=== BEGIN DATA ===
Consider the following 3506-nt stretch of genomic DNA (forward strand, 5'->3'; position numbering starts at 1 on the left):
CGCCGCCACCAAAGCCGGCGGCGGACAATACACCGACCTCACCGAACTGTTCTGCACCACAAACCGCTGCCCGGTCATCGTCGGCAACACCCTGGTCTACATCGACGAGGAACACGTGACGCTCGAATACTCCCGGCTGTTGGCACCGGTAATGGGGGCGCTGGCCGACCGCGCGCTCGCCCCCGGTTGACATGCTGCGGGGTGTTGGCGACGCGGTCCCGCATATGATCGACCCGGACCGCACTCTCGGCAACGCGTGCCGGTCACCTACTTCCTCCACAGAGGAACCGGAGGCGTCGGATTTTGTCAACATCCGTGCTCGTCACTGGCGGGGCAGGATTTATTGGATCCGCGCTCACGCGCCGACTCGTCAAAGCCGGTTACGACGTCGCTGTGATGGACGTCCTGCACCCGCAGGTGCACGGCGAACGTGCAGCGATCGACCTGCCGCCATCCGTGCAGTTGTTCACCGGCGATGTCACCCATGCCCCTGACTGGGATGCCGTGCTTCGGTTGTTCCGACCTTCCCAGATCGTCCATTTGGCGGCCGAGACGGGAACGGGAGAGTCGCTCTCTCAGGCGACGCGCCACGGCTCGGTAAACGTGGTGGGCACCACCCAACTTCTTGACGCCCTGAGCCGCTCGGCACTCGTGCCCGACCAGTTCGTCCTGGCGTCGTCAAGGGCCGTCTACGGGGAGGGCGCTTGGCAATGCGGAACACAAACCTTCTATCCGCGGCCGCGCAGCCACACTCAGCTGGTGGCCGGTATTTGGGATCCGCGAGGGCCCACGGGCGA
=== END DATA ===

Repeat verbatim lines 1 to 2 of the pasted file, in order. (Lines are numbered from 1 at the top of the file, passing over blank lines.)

Consider the following 3506-nt stretch of genomic DNA (forward strand, 5'->3'; position numbering starts at 1 on the left):
CGCCGCCACCAAAGCCGGCGGCGGACAATACACCGACCTCACCGAACTGTTCTGCACCACAAACCGCTGCCCGGTCATCGTCGGCAACACCCTGGTCTACATCGACGAGGAACACGTGACGCTCGAATACTCCCGGCTGTTGGCACCGGTAATGGGGGCGCTGGCCGACCGCGCGCTCGCCCCCGGTTGACATGCTGCGGGGTGTTGGCGACGCGGTCCCGCATATGATCGACCCGGACCGCACTCTCGGCAACGCGTGCCGGTCACCTACTTCCTCCACAGAGGAACCGGAGGCGTCGGATTTTGTCAACATCCGTGCTCGTCACTGGCGGGGCAGGATTTATTGGATCCGCGCTCACGCGCCGACTCGTCAAAGCCGGTTACGACGTCGCTGTGATGGACGTCCTGCACCCGCAGGTGCACGGCGAACGTGCAGCGATCGACCTGCCGCCATCCGTGCAGTTGTTCACCGGCGATGTCACCCATGCCCCTGACTGGGATGCCGTGCTTCGGTTGTTCCGACCTTCCCAGATCGTCCATTTGGCGGCCGAGACGGGAACGGGAGAGTCGCTCTCTCAGGCGACGCGCCACGGCTCGGTAAACGTGGTGGGCACCACCCAACTTCTTGACGCCCTGAGCCGCTCGGCACTCGTGCCCGACCAGTTCGTCCTGGCGTCGTCAAGGGCCGTCTACGGGGAGGGCGCTTGGCAATGCGGAACACAAACCTTCTATCCGCGGCCGCGCAGCCACACTCAGCTGGTGGCCGGTATTTGGGATCCGCGAGGGCCCACGGGCGA